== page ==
THE LONG ROAD centers around a group of elvish rebels trying to make it to the end of a nasty and brutish civil war. I worked out the elves’ society, the humans’ society, the way those societies interacted and mutually shaped each other, systems of magic, geography, etc. What I never spent that much time on in terms of worldbuilding was the war itself. It started because of…reasons? And ends because…something cool happens? I don’t know. I know what the world looked like before the war, during it, and after it, but the world itself is a huge nasty blind spot. This is very embarrassing to admit, but it’s true.

Today when I sat down to crank out some outlining for this rewrite I realized actually I have to take a step back further than I thought. I have to sort a bunch of shit out, do some very deliberate and crafty worldbuilding which is now complicated by the fact that I have written multiple novels that dovetail with the outcomes and highlights of this war, all of which ideally will remain consistent with one another.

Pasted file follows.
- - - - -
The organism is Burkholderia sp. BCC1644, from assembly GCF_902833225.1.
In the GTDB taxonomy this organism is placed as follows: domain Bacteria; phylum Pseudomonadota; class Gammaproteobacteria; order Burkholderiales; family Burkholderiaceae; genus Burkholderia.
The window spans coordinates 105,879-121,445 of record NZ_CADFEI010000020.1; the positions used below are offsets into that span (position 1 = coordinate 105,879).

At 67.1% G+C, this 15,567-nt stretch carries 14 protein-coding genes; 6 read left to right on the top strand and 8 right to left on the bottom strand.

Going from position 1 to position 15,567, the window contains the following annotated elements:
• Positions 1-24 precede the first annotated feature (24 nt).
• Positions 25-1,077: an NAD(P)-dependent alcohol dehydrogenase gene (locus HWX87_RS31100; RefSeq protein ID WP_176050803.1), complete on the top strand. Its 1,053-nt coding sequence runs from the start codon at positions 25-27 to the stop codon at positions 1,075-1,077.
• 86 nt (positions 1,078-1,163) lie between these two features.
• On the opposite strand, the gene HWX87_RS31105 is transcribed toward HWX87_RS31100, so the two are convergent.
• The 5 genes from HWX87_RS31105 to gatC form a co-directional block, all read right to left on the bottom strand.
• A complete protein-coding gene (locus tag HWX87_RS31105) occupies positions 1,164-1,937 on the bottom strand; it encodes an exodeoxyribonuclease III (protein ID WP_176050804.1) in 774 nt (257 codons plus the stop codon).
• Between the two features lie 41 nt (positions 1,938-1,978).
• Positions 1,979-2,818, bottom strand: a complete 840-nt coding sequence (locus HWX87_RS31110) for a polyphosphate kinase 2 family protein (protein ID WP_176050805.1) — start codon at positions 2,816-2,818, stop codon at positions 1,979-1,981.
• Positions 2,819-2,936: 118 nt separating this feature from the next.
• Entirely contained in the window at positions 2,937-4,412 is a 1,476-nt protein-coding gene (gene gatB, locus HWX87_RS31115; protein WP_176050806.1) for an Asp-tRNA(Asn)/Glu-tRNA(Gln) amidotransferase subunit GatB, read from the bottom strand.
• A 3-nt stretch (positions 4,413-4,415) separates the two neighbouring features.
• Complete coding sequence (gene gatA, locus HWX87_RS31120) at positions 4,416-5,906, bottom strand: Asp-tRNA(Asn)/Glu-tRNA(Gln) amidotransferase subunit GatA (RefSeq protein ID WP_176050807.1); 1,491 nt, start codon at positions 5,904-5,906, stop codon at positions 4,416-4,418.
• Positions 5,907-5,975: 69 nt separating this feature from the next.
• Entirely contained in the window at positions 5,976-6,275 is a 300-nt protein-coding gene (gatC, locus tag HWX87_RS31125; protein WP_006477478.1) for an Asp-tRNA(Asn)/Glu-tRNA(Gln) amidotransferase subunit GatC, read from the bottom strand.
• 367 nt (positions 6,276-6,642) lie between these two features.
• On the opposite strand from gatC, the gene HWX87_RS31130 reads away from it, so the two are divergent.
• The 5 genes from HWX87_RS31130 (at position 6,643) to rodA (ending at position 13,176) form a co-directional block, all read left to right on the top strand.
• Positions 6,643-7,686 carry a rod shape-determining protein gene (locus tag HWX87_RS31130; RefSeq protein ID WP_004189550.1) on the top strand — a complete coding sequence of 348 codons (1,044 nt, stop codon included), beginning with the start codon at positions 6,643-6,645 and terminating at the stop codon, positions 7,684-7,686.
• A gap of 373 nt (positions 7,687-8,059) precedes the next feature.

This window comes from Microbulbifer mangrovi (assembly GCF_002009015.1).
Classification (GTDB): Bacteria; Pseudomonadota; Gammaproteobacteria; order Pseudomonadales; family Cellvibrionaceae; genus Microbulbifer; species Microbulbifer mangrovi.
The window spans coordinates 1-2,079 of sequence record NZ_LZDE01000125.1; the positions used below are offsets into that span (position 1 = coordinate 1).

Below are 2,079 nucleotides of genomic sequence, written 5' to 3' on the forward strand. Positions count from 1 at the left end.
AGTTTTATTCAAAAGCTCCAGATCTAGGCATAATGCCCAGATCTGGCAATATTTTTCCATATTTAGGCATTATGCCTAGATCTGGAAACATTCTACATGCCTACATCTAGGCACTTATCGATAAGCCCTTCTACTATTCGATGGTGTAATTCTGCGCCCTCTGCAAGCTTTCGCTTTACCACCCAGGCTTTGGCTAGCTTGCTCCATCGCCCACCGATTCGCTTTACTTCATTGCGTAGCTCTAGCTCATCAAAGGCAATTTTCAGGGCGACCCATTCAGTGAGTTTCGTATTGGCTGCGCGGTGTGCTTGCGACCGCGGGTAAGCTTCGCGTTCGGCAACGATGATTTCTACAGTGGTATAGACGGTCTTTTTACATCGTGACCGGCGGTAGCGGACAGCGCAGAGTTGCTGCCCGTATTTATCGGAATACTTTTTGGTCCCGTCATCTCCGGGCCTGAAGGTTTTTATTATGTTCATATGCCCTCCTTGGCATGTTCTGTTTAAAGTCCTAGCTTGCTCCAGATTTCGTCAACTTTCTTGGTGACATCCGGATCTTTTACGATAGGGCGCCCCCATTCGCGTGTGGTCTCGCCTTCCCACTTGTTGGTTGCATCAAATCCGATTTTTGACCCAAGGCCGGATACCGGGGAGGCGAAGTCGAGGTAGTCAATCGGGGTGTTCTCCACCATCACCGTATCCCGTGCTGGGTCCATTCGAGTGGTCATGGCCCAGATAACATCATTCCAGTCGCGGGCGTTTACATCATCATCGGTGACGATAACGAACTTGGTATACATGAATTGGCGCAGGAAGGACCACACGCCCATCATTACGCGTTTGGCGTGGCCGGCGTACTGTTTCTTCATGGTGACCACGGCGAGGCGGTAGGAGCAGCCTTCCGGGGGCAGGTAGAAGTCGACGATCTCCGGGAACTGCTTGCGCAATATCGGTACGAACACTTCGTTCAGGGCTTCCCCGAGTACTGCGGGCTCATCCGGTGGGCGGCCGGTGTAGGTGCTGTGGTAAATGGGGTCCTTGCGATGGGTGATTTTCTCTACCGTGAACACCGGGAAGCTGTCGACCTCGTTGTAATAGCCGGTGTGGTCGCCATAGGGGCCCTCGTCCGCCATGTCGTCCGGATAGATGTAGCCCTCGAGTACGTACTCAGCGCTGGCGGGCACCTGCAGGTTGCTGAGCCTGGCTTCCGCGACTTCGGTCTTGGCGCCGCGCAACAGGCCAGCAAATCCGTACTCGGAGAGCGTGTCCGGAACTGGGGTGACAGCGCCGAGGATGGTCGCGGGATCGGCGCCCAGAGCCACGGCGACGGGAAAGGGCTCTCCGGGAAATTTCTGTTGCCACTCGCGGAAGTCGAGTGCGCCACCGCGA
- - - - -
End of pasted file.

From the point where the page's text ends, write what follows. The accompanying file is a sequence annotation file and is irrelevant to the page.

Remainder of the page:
My plan of attack is to write a fairly dry wikipedia-style entry that tracks the war from start to finish: how it started, who shot first, the highlights and lowlights, how it ended and why it ended that way. Wish me luck!

 

That moment where you thought you were done with a book and it turns out you aren’t.

Back to Square One signpost

I’ve been shopping around THE LONG ROAD for awhile now. It’s the first book I ever finished — actually, the first fiction I wrote in my adult life was in the context of that book which my partner, Jon, first began. Really, he is how I started writing fiction, and this book is why.